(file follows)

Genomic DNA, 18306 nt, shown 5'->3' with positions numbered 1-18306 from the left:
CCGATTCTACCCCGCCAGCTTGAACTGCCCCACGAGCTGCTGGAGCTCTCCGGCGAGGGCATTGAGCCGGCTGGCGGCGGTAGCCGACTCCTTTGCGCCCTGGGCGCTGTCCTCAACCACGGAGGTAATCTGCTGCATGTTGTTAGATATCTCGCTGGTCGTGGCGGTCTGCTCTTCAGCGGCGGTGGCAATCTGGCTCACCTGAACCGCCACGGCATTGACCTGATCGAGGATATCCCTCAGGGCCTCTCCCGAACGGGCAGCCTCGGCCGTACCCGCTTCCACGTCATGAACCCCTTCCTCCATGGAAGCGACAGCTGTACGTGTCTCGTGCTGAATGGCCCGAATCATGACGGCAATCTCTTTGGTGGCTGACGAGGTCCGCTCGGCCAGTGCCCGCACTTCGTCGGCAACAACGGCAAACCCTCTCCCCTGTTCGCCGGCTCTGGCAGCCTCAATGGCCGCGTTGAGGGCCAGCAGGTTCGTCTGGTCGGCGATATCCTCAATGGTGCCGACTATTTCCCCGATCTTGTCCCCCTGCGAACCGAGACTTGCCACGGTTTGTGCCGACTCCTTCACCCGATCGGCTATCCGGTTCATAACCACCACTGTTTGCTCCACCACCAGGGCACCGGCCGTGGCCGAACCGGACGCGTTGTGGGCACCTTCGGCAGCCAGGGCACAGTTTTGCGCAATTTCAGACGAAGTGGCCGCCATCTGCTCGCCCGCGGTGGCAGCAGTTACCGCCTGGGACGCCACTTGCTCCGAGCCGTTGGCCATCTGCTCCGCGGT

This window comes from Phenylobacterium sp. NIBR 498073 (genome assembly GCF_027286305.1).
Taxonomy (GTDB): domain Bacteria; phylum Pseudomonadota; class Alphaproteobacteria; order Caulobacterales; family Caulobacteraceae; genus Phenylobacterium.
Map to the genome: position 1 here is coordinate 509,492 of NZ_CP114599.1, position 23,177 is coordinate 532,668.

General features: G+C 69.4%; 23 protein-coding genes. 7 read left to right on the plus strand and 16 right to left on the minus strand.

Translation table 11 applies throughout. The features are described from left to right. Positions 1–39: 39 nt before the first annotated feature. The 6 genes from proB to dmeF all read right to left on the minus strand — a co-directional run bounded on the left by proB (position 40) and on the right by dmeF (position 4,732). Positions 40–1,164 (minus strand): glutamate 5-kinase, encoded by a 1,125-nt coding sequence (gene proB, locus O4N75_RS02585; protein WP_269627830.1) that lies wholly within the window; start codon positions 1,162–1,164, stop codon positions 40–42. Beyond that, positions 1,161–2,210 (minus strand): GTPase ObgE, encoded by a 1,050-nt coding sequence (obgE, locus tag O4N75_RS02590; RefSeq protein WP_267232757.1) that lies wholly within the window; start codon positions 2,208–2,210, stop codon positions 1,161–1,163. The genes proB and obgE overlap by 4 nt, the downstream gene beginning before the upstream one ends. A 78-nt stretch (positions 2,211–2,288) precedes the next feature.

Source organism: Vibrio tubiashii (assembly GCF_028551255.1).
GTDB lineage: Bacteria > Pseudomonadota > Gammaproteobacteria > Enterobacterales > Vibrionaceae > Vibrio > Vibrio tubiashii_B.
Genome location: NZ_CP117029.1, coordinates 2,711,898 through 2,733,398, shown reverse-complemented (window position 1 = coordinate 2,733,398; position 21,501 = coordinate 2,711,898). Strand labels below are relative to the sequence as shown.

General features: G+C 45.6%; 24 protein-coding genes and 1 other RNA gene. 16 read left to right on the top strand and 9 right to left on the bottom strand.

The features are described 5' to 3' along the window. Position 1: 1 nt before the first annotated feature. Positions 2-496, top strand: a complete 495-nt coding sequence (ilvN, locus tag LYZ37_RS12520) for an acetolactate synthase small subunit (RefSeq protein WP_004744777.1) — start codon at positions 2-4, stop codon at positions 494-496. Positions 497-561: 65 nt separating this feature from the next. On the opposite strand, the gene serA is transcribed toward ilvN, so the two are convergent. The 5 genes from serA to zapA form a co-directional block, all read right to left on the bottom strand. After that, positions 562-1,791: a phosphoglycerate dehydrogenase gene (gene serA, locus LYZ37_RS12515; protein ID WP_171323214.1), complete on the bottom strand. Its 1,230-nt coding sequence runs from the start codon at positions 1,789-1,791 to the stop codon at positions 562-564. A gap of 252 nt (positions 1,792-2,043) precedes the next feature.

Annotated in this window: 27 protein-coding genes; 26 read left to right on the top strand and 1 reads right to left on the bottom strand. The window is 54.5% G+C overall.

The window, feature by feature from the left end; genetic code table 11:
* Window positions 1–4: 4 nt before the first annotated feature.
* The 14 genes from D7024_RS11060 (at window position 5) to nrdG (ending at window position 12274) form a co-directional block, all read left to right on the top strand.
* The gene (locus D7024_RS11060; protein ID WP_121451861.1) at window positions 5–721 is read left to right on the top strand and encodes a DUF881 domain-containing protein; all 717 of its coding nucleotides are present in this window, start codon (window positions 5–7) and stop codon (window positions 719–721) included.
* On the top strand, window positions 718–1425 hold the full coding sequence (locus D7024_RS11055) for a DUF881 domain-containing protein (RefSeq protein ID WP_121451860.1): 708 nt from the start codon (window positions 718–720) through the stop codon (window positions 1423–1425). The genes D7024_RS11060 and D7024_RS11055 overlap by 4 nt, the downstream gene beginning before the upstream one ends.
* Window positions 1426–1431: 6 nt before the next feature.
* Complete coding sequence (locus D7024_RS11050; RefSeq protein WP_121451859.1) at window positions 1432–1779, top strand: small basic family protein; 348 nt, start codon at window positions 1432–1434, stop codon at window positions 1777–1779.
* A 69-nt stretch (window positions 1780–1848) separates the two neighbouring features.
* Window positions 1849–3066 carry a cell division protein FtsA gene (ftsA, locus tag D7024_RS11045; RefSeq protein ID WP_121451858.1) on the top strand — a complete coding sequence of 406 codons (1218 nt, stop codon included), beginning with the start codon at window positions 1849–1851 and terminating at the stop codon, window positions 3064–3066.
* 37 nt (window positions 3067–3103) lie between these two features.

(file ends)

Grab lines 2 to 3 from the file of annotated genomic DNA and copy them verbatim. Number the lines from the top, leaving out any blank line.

CCGATTCTACCCCGCCAGCTTGAACTGCCCCACGAGCTGCTGGAGCTCTCCGGCGAGGGCATTGAGCCGGCTGGCGGCGGTAGCCGACTCCTTTGCGCCCTGGGCGCTGTCCTCAACCACGGAGGTAATCTGCTGCATGTTGTTAGATATCTCGCTGGTCGTGGCGGTCTGCTCTTCAGCGGCGGTGGCAATCTGGCTCACCTGAACCGCCACGGCATTGACCTGATCGAGGATATCCCTCAGGGCCTCTCCCGAACGGGCAGCCTCGGCCGTACCCGCTTCCACGTCATGAACCCCTTCCTCCATGGAAGCGACAGCTGTACGTGTCTCGTGCTGAATGGCCCGAATCATGACGGCAATCTCTTTGGTGGCTGACGAGGTCCGCTCGGCCAGTGCCCGCACTTCGTCGGCAACAACGGCAAACCCTCTCCCCTGTTCGCCGGCTCTGGCAGCCTCAATGGCCGCGTTGAGGGCCAGCAGGTTCGTCTGGTCGGCGATATCCTCAATGGTGCCGACTATTTCCCCGATCTTGTCCCCCTGCGAACCGAGACTTGCCACGGTTTGTGCCGACTCCTTCACCCGATCGGCTATCCGGTTCATAACCACCACTGTTTGCTCCACCACCAGGGCACCGGCCGTGGCCGAACCGGACGCGTTGTGGGCACCTTCGGCAGCCAGGGCACAGTTTTGCGCAATTTCAGACGAAGTGGCCGCCATCTGCTCGCCCGCGGTGGCAGCAGTTACCGCCTGGGACGCCACTTGCTCCGAGCCGTTGGCCATCTGCTCCGCGGT

This window comes from Phenylobacterium sp. NIBR 498073 (genome assembly GCF_027286305.1).